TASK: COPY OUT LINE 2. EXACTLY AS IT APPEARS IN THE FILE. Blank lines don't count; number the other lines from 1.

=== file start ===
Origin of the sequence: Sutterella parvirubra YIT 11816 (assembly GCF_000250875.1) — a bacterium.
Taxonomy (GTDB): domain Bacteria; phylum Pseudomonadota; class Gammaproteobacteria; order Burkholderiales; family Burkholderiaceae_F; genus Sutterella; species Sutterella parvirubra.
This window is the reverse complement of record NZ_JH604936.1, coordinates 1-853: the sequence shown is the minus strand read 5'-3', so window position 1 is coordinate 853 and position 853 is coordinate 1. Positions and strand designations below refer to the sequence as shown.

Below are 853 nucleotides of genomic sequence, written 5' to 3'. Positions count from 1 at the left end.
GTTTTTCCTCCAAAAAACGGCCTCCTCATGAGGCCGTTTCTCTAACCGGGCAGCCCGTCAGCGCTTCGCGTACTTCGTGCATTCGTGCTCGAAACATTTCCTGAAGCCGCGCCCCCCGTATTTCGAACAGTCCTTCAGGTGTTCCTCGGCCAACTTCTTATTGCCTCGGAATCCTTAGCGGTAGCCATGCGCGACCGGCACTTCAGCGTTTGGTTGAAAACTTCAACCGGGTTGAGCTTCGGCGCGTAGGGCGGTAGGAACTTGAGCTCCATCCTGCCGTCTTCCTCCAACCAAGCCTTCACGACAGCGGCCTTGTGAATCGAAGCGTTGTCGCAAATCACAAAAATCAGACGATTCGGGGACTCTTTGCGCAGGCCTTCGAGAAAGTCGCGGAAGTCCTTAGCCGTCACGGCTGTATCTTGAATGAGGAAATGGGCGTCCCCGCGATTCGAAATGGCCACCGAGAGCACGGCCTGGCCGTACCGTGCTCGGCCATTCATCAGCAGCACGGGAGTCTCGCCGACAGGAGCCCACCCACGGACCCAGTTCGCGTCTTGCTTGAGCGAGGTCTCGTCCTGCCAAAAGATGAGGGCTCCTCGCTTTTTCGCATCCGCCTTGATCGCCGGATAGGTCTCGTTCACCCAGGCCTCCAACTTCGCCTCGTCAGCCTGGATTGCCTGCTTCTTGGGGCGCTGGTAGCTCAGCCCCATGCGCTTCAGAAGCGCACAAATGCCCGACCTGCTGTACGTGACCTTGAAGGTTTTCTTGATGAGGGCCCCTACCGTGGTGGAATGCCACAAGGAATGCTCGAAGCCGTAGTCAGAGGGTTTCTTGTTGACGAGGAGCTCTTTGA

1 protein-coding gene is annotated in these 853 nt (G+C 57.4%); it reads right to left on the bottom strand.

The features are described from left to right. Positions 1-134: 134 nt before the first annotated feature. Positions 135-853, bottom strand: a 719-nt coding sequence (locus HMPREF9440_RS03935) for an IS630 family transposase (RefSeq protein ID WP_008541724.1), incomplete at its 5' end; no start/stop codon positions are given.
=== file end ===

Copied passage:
Taxonomy (GTDB): domain Bacteria; phylum Pseudomonadota; class Gammaproteobacteria; order Burkholderiales; family Burkholderiaceae_F; genus Sutterella; species Sutterella parvirubra.